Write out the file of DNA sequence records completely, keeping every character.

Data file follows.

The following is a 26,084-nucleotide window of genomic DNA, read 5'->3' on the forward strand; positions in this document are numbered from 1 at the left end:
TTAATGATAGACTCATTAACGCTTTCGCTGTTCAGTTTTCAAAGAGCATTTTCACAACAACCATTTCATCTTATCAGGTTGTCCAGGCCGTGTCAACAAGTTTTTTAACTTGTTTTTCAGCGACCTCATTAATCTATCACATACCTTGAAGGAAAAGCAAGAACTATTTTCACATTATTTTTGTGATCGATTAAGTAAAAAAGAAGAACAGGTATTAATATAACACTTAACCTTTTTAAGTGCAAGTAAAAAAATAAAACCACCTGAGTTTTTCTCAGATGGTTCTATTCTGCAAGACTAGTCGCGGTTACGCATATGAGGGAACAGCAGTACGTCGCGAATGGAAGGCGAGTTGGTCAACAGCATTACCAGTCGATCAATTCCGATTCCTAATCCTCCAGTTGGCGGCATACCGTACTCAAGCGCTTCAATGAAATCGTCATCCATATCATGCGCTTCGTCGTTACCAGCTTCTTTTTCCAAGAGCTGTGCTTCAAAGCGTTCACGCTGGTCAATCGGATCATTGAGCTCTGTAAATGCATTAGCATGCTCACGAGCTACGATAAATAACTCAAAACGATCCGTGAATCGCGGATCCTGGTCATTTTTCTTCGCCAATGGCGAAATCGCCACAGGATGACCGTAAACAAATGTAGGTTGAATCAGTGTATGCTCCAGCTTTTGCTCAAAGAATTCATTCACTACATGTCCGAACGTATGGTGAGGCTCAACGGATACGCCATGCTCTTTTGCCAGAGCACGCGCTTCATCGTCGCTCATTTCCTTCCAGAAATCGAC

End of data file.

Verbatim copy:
The following is a 26,084-nucleotide window of genomic DNA, read 5'->3' on the forward strand; positions in this document are numbered from 1 at the left end:
TTAATGATAGACTCATTAACGCTTTCGCTGTTCAGTTTTCAAAGAGCATTTTCACAACAACCATTTCATCTTATCAGGTTGTCCAGGCCGTGTCAACAAGTTTTTTAACTTGTTTTTCAGCGACCTCATTAATCTATCACATACCTTGAAGGAAAAGCAAGAACTATTTTCACATTATTTTTGTGATCGATTAAGTAAAAAAGAAGAACAGGTATTAATATAACACTTAACCTTTTTAAGTGCAAGTAAAAAAATAAAACCACCTGAGTTTTTCTCAGATGGTTCTATTCTGCAAGACTAGTCGCGGTTACGCATATGAGGGAACAGCAGTACGTCGCGAATGGAAGGCGAGTTGGTCAACAGCATTACCAGTCGATCAATTCCGATTCCTAATCCTCCAGTTGGCGGCATACCGTACTCAAGCGCTTCAATGAAATCGTCATCCATATCATGCGCTTCGTCGTTACCAGCTTCTTTTTCCAAGAGCTGTGCTTCAAAGCGTTCACGCTGGTCAATCGGATCATTGAGCTCTGTAAATGCATTAGCATGCTCACGAGCTACGATAAATAACTCAAAACGATCCGTGAATCGCGGATCCTGGTCATTTTTCTTCGCCAATGGCGAAATCGCCACAGGATGACCGTAAACAAATGTAGGTTGAATCAGTGTATGCTCCAGCTTTTGCTCAAAGAATTCATTCACTACATGTCCGAACGTATGGTGAGGCTCAACGGATACGCCATGCTCTTTTGCCAGAGCACGCGCTTCATCGTCGCTCATTTCCTTCCAGAAATCGAC